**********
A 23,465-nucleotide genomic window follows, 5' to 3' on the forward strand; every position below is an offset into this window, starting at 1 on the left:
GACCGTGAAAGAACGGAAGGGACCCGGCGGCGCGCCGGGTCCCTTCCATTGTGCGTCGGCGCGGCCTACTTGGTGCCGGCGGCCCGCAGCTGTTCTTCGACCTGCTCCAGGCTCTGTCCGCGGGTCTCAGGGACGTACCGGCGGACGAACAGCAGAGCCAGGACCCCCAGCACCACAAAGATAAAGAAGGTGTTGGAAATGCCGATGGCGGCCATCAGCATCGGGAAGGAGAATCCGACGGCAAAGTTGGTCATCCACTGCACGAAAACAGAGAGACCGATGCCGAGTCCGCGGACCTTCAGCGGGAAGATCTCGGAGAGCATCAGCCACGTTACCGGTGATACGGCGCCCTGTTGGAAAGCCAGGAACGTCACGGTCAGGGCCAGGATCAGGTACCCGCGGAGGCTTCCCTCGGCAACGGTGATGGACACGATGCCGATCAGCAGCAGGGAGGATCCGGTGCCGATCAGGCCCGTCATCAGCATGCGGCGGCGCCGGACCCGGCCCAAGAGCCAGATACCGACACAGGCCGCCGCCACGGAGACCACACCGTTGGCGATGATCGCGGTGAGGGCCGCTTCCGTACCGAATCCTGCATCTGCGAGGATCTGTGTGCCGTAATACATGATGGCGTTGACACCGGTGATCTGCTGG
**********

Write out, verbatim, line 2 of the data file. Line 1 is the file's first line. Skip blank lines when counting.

GACCGTGAAAGAACGGAAGGGACCCGGCGGCGCGCCGGGTCCCTTCCATTGTGCGTCGGCGCGGCCTACTTGGTGCCGGCGGCCCGCAGCTGTTCTTCGACCTGCTCCAGGCTCTGTCCGCGGGTCTCAGGGACGTACCGGCGGACGAACAGCAGAGCCAGGACCCCCAGCACCACAAAGATAAAGAAGGTGTTGGAAATGCCGATGGCGGCCATCAGCATCGGGAAGGAGAATCCGACGGCAAAGTTGGTCATCCACTGCACGAAAACAGAGAGACCGATGCCGAGTCCGCGGACCTTCAGCGGGAAGATCTCGGAGAGCATCAGCCACGTTACCGGTGATACGGCGCCCTGTTGGAAAGCCAGGAACGTCACGGTCAGGGCCAGGATCAGGTACCCGCGGAGGCTTCCCTCGGCAACGGTGATGGACACGATGCCGATCAGCAGCAGGGAGGATCCGGTGCCGATCAGGCCCGTCATCAGCATGCGGCGGCGCCGGACCCGGCCCAAGAGCCAGATACCGACACAGGCCGCCGCCACGGAGACCACACCGTTGGCGATGATCGCGGTGAGGGCCGCTTCCGTACCGAATCCTGCATCTGCGAGGATCTGTGTGCCGTAATACATGATGGCGTTGACACCGGTGATCTGCTGG